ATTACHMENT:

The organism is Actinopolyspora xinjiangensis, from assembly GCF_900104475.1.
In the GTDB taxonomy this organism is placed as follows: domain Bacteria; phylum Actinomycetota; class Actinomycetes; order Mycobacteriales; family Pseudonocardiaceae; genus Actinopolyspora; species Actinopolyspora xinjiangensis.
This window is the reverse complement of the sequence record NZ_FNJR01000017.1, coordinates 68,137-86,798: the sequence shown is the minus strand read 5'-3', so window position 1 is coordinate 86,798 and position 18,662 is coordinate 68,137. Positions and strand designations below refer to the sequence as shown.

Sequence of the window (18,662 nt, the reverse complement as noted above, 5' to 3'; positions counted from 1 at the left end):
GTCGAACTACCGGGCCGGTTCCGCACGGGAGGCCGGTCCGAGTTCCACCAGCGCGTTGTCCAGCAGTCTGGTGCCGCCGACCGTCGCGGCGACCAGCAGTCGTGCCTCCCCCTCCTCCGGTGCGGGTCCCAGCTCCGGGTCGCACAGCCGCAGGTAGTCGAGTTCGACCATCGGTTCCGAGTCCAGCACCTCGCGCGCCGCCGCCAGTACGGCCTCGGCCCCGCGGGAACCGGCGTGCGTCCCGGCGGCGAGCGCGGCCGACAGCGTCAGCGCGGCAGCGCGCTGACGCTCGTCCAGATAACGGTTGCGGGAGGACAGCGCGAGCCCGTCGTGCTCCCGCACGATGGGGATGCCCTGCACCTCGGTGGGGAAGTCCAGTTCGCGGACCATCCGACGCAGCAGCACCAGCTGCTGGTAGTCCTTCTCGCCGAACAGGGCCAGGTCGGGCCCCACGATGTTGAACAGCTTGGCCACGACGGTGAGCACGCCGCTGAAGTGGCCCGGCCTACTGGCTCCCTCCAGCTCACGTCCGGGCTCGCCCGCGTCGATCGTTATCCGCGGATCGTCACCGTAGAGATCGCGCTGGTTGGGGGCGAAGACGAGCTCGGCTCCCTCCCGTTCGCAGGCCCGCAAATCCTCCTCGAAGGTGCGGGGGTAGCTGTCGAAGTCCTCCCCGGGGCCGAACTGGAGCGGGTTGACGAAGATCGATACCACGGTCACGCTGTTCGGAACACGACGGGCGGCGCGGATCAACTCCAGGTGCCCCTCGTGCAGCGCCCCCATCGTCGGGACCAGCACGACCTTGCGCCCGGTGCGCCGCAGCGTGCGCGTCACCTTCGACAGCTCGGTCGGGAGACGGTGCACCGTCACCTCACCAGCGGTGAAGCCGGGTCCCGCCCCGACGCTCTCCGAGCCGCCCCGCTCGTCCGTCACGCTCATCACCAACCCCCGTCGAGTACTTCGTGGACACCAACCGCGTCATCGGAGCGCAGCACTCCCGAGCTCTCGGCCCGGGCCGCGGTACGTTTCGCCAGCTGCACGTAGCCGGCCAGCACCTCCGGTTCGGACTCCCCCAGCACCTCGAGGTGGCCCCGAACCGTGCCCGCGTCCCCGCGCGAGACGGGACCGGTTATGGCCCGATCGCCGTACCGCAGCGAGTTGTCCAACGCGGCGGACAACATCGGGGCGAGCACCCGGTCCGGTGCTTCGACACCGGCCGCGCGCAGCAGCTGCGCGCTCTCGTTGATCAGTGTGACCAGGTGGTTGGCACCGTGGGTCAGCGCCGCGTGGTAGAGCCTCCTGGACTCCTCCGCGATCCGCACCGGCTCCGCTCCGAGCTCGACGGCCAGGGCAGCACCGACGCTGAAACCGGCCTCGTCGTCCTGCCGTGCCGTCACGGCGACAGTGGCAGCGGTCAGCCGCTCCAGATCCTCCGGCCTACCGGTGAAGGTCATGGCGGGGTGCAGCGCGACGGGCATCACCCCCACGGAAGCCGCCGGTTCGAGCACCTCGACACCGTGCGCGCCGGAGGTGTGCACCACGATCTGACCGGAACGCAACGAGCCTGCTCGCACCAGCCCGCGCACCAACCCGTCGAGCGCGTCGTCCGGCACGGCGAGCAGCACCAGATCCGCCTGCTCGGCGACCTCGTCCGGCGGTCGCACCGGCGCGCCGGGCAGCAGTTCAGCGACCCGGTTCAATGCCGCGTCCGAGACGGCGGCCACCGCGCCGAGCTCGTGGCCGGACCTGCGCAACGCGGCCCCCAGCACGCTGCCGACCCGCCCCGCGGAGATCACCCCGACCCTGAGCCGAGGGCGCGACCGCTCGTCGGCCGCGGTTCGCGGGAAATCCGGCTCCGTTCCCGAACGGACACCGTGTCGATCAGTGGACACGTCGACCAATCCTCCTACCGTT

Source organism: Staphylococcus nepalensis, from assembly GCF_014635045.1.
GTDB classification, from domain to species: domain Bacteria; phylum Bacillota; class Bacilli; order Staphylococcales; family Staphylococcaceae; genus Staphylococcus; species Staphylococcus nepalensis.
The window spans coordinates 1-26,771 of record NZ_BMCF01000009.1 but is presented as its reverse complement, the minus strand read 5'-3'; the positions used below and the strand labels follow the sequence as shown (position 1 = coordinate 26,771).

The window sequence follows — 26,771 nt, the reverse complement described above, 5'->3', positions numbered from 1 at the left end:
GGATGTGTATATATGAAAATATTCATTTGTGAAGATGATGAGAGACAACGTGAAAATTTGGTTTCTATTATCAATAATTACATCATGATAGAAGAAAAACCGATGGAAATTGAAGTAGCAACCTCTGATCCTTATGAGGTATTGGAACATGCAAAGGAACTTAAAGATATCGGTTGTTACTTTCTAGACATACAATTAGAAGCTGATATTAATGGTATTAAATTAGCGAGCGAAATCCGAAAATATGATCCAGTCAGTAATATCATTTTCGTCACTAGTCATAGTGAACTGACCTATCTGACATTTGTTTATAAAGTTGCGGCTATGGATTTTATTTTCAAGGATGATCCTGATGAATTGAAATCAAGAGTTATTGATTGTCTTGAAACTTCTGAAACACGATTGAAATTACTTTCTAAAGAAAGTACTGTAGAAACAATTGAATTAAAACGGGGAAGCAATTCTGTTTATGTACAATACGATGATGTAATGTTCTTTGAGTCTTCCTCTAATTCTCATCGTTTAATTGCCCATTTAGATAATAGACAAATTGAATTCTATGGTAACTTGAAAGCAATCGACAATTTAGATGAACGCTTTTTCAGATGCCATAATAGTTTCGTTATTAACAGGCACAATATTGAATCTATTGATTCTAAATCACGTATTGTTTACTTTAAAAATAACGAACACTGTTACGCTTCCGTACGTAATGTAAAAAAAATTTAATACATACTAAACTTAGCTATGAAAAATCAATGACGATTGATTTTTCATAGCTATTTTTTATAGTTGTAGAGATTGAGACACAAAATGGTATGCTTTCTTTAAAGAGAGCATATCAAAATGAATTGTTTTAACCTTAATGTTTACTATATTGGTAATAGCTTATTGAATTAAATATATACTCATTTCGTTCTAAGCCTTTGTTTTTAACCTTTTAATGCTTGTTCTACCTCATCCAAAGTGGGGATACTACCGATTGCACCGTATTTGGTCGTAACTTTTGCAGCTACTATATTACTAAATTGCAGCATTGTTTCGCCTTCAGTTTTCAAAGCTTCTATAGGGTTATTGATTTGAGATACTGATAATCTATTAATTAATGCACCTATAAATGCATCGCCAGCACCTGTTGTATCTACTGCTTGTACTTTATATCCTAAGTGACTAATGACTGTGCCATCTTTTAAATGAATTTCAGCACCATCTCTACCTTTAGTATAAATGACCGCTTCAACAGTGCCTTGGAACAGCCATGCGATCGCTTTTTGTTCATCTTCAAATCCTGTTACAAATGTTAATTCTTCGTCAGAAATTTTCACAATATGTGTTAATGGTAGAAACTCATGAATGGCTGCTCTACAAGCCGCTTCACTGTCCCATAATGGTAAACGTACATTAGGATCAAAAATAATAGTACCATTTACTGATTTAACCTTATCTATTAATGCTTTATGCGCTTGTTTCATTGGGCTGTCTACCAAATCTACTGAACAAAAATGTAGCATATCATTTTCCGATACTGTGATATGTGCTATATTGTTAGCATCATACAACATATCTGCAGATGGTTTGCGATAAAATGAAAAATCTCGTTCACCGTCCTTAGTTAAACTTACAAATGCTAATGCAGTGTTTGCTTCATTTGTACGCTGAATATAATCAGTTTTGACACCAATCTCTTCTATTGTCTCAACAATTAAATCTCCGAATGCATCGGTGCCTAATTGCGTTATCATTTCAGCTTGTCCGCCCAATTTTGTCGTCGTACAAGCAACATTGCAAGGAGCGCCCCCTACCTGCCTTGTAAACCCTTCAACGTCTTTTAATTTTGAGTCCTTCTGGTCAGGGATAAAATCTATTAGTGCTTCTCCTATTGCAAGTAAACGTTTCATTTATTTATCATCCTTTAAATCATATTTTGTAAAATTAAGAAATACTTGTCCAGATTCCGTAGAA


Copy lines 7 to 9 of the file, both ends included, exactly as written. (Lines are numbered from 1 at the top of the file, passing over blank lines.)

GTDB classification, from domain to species: domain Bacteria; phylum Bacillota; class Bacilli; order Staphylococcales; family Staphylococcaceae; genus Staphylococcus; species Staphylococcus nepalensis.
The window spans coordinates 1-26,771 of record NZ_BMCF01000009.1 but is presented as its reverse complement, the minus strand read 5'-3'; the positions used below and the strand labels follow the sequence as shown (position 1 = coordinate 26,771).

The window sequence follows — 26,771 nt, the reverse complement described above, 5'->3', positions numbered from 1 at the left end: